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Astra - The Weirding CD (album) cover




Psychedelic/Space Rock

3.90 | 304 ratings

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Prog Reviewer
5 stars A million miles away from the atypical modern-prog sound of, say, The Flower Kings or Spock's Beard, this is a wonderfully retro combination of bombastic prog and spacey, psychedelic rock, featuring organs, moogs and synthesizers galore. The group is five-strong, with each member a confident, eclectic player capable of excelling on multiple instruments. Richard Vaughan(vocals, guitar, synth, mellotron), the group's leader is augmented by Conor Riley(vocals, guitar, synth, organ, mellotron), Brian Ellis(guitar, moog), Stuart Sclater(bass) and David Hurley(drums, flute), with the group signed to Lee Dorrian's metal-dominated Rise Above Records. Hailing from San Diego, USA, 'The Weirding' is Astra's debut release and already a candidate for one of the most authentic and brilliant modern progressive rock releases of recent times, such is the breadth and scope of songs on offer. The powerful mixture of Hawkwind-esque guitars, Pink Floyd-style instrumentation and epic themes simply destroys the competition; not since 'The Light', Spock's Beards debut album from 1991, has there been such an authentic-sounding musical statement from a band working in the modern prog-rock idiom. The fact that it's a double album showcases the group's full, epic sound, allowing the musicians time and space to fully-expand upon their stunning pallette of musical ideas, which range from the slow-burning instrumental prologue 'The Rising Of The Black Sun', to the cosmic, synth-and-moog dominated rocker 'Silent Sleep' and, eventually, to the album's swansong, the beautifully-wrought - and oddly-named - 'Beyond To Slight The Maze'. Some may say that Astra's brand of full-on psychedelic prog-rock is slightly humourless, or even over-obsessed by ideas of tolkien-esque fantasy and space myths, and therefore ripe for parody, but that's just the point. The group have eschewed any genuine commercial aspirations in favour of producing a beautifully-crafted homage to the music they love, in the process laying down a marker for any other burgeoning young groups out there attempting to enter the world of prog. Simply put, 'The Weirding' is the 21st century's entry into the classic canon of classic prog. For every decade there has been at least one stand-out masterwork by a prog-rock band, and Astra's superb debut can now proudly rub shoulders with King Crimson's masterly 1969 debut, Pink Floyd's 1972 commercial leviathan 'Dark Side Of The Moon' and IQ's neo-prog classic 'Tales From The Lush Attic' from 1983. We await Astra's next move with baited breath. On this evidence, it'll be well worth the wait. STEFAN TURNER, LONDON, 2010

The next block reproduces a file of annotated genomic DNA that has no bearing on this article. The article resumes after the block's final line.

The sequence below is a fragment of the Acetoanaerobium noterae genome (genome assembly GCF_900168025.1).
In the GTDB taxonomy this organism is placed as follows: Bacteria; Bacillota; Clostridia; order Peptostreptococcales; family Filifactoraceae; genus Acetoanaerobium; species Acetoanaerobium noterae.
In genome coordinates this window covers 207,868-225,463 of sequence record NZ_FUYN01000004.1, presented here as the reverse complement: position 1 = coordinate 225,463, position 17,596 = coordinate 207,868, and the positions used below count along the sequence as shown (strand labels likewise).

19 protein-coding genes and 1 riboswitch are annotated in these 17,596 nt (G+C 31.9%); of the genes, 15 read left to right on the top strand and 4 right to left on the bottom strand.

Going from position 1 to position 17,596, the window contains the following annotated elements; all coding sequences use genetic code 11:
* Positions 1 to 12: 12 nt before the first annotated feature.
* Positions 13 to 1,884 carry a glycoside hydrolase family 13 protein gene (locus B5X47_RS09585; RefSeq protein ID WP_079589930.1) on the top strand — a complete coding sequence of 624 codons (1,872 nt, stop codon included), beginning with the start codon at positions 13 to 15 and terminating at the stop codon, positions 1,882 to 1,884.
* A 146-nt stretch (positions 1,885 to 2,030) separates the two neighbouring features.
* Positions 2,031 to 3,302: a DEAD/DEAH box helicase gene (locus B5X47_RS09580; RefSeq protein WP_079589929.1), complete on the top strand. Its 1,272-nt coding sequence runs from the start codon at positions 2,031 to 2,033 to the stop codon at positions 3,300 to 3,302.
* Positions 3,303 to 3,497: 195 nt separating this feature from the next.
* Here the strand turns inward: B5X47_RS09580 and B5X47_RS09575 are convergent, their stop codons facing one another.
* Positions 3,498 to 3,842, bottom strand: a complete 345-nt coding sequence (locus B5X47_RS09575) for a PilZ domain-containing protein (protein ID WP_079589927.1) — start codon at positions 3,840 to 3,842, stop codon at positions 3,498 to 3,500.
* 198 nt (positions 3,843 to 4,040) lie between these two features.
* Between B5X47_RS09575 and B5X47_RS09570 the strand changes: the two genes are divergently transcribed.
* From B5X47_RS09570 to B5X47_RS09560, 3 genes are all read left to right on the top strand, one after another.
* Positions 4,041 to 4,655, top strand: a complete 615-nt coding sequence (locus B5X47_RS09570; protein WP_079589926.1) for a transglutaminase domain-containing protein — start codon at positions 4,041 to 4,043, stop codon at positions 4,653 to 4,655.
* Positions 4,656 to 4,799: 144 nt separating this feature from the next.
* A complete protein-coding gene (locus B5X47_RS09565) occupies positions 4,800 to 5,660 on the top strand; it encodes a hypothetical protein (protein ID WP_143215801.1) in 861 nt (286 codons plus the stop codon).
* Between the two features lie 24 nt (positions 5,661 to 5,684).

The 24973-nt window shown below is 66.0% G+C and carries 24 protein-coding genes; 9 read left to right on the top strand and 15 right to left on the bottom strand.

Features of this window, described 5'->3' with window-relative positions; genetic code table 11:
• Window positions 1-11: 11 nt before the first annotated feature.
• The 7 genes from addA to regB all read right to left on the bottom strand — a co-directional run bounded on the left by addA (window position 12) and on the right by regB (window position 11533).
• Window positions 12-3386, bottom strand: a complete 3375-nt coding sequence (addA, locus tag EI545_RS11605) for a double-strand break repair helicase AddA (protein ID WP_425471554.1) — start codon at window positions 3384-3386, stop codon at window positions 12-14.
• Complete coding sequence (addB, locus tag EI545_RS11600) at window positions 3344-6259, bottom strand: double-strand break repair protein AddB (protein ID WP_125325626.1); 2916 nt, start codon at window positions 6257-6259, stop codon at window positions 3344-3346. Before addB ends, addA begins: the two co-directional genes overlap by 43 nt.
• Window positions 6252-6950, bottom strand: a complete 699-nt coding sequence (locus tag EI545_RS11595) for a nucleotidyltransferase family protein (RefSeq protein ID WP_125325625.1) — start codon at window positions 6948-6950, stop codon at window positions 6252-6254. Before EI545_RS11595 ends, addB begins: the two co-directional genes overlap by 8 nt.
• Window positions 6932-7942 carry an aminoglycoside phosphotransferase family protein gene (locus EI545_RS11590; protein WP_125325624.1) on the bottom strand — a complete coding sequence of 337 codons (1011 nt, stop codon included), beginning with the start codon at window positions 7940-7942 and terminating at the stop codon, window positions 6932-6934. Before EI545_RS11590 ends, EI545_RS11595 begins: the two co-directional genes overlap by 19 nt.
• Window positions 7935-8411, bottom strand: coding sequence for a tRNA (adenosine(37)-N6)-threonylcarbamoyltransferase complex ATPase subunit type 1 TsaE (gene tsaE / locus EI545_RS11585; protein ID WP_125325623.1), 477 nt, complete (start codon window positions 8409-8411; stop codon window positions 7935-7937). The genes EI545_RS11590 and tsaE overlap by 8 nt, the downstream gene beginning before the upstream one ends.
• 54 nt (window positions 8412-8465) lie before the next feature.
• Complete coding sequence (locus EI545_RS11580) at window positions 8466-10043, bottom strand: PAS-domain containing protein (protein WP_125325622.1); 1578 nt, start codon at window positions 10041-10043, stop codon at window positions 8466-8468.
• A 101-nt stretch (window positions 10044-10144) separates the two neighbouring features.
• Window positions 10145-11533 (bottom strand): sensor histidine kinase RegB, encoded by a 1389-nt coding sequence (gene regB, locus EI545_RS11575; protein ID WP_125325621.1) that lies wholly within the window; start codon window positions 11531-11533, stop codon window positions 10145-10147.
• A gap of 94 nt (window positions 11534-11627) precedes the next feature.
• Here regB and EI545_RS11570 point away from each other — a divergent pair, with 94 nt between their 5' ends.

stefro | 5/5 |


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